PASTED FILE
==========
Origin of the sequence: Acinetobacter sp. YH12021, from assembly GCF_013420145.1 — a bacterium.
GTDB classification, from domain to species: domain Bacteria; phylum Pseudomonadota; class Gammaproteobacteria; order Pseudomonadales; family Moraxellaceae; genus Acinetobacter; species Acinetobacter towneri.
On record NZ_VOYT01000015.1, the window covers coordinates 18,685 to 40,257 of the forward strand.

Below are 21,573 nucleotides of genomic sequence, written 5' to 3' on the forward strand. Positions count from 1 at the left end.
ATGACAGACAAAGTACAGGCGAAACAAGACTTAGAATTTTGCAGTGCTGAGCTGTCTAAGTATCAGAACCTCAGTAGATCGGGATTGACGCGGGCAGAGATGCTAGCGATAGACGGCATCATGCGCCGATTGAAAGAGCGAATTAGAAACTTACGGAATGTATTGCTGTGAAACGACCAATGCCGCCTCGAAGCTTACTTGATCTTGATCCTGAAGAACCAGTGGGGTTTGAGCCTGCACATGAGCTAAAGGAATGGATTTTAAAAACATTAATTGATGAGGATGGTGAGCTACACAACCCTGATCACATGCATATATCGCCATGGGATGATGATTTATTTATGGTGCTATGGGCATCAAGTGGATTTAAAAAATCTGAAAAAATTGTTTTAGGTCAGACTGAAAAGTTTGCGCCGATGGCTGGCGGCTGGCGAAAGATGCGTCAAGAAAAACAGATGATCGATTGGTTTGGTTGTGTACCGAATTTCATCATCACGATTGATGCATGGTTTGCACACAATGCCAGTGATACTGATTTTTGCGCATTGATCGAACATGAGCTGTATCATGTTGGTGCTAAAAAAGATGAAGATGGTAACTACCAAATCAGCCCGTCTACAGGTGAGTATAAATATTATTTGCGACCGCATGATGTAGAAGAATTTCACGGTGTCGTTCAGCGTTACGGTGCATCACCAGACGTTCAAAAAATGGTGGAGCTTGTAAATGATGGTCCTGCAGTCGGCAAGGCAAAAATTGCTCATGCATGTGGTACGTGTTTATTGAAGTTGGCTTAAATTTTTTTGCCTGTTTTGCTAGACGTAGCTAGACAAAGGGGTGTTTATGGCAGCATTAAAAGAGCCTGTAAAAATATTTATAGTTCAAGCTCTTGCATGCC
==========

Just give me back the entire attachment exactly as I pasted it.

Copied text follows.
Origin of the sequence: Acinetobacter sp. YH12021, from assembly GCF_013420145.1 — a bacterium.
GTDB classification, from domain to species: domain Bacteria; phylum Pseudomonadota; class Gammaproteobacteria; order Pseudomonadales; family Moraxellaceae; genus Acinetobacter; species Acinetobacter towneri.
On record NZ_VOYT01000015.1, the window covers coordinates 18,685 to 40,257 of the forward strand.

Below are 21,573 nucleotides of genomic sequence, written 5' to 3' on the forward strand. Positions count from 1 at the left end.
ATGACAGACAAAGTACAGGCGAAACAAGACTTAGAATTTTGCAGTGCTGAGCTGTCTAAGTATCAGAACCTCAGTAGATCGGGATTGACGCGGGCAGAGATGCTAGCGATAGACGGCATCATGCGCCGATTGAAAGAGCGAATTAGAAACTTACGGAATGTATTGCTGTGAAACGACCAATGCCGCCTCGAAGCTTACTTGATCTTGATCCTGAAGAACCAGTGGGGTTTGAGCCTGCACATGAGCTAAAGGAATGGATTTTAAAAACATTAATTGATGAGGATGGTGAGCTACACAACCCTGATCACATGCATATATCGCCATGGGATGATGATTTATTTATGGTGCTATGGGCATCAAGTGGATTTAAAAAATCTGAAAAAATTGTTTTAGGTCAGACTGAAAAGTTTGCGCCGATGGCTGGCGGCTGGCGAAAGATGCGTCAAGAAAAACAGATGATCGATTGGTTTGGTTGTGTACCGAATTTCATCATCACGATTGATGCATGGTTTGCACACAATGCCAGTGATACTGATTTTTGCGCATTGATCGAACATGAGCTGTATCATGTTGGTGCTAAAAAAGATGAAGATGGTAACTACCAAATCAGCCCGTCTACAGGTGAGTATAAATATTATTTGCGACCGCATGATGTAGAAGAATTTCACGGTGTCGTTCAGCGTTACGGTGCATCACCAGACGTTCAAAAAATGGTGGAGCTTGTAAATGATGGTCCTGCAGTCGGCAAGGCAAAAATTGCTCATGCATGTGGTACGTGTTTATTGAAGTTGGCTTAAATTTTTTTGCCTGTTTTGCTAGACGTAGCTAGACAAAGGGGTGTTTATGGCAGCATTAAAAGAGCCTGTAAAAATATTTATAGTTCAAGCTCTTGCATGCC